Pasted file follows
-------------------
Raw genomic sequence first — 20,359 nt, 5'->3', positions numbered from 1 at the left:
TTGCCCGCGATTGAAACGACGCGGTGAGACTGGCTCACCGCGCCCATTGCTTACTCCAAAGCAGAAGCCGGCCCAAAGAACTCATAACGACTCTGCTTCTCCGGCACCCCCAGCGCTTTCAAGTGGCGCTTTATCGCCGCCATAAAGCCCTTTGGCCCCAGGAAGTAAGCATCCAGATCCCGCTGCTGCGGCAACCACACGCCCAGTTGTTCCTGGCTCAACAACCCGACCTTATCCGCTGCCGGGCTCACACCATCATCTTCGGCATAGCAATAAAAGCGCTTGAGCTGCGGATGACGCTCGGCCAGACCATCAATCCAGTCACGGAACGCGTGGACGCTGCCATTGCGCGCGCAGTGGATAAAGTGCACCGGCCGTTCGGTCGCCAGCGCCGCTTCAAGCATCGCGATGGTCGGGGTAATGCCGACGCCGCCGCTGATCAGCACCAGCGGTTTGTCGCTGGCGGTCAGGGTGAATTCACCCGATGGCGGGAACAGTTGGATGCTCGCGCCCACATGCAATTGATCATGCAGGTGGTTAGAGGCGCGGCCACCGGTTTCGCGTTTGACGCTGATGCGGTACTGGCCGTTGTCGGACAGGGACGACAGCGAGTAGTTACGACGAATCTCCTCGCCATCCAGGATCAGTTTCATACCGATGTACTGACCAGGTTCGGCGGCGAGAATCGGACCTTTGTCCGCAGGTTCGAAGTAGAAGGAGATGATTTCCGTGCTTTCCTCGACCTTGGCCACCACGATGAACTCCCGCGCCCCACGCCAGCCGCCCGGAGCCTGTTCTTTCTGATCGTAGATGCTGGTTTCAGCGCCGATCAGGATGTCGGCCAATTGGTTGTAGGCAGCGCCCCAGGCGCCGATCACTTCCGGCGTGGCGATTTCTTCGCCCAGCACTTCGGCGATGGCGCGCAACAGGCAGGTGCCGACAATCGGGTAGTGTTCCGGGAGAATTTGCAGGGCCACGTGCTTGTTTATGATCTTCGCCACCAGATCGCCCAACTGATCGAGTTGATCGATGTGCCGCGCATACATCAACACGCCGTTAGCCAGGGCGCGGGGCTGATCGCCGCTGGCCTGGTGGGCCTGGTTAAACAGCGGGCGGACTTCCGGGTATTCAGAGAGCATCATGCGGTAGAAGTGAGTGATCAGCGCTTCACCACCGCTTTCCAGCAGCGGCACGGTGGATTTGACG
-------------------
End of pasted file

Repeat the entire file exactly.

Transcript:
Raw genomic sequence first — 20,359 nt, 5'->3', positions numbered from 1 at the left:
TTGCCCGCGATTGAAACGACGCGGTGAGACTGGCTCACCGCGCCCATTGCTTACTCCAAAGCAGAAGCCGGCCCAAAGAACTCATAACGACTCTGCTTCTCCGGCACCCCCAGCGCTTTCAAGTGGCGCTTTATCGCCGCCATAAAGCCCTTTGGCCCCAGGAAGTAAGCATCCAGATCCCGCTGCTGCGGCAACCACACGCCCAGTTGTTCCTGGCTCAACAACCCGACCTTATCCGCTGCCGGGCTCACACCATCATCTTCGGCATAGCAATAAAAGCGCTTGAGCTGCGGATGACGCTCGGCCAGACCATCAATCCAGTCACGGAACGCGTGGACGCTGCCATTGCGCGCGCAGTGGATAAAGTGCACCGGCCGTTCGGTCGCCAGCGCCGCTTCAAGCATCGCGATGGTCGGGGTAATGCCGACGCCGCCGCTGATCAGCACCAGCGGTTTGTCGCTGGCGGTCAGGGTGAATTCACCCGATGGCGGGAACAGTTGGATGCTCGCGCCCACATGCAATTGATCATGCAGGTGGTTAGAGGCGCGGCCACCGGTTTCGCGTTTGACGCTGATGCGGTACTGGCCGTTGTCGGACAGGGACGACAGCGAGTAGTTACGACGAATCTCCTCGCCATCCAGGATCAGTTTCATACCGATGTACTGACCAGGTTCGGCGGCGAGAATCGGACCTTTGTCCGCAGGTTCGAAGTAGAAGGAGATGATTTCCGTGCTTTCCTCGACCTTGGCCACCACGATGAACTCCCGCGCCCCACGCCAGCCGCCCGGAGCCTGTTCTTTCTGATCGTAGATGCTGGTTTCAGCGCCGATCAGGATGTCGGCCAATTGGTTGTAGGCAGCGCCCCAGGCGCCGATCACTTCCGGCGTGGCGATTTCTTCGCCCAGCACTTCGGCGATGGCGCGCAACAGGCAGGTGCCGACAATCGGGTAGTGTTCCGGGAGAATTTGCAGGGCCACGTGCTTGTTTATGATCTTCGCCACCAGATCGCCCAACTGATCGAGTTGATCGATGTGCCGCGCATACATCAACACGCCGTTAGCCAGGGCGCGGGGCTGATCGCCGCTGGCCTGGTGGGCCTGGTTAAACAGCGGGCGGACTTCCGGGTATTCAGAGAGCATCATGCGGTAGAAGTGAGTGATCAGCGCTTCACCACCGCTTTCCAGCAGCGGCACGGTGGATTTGACG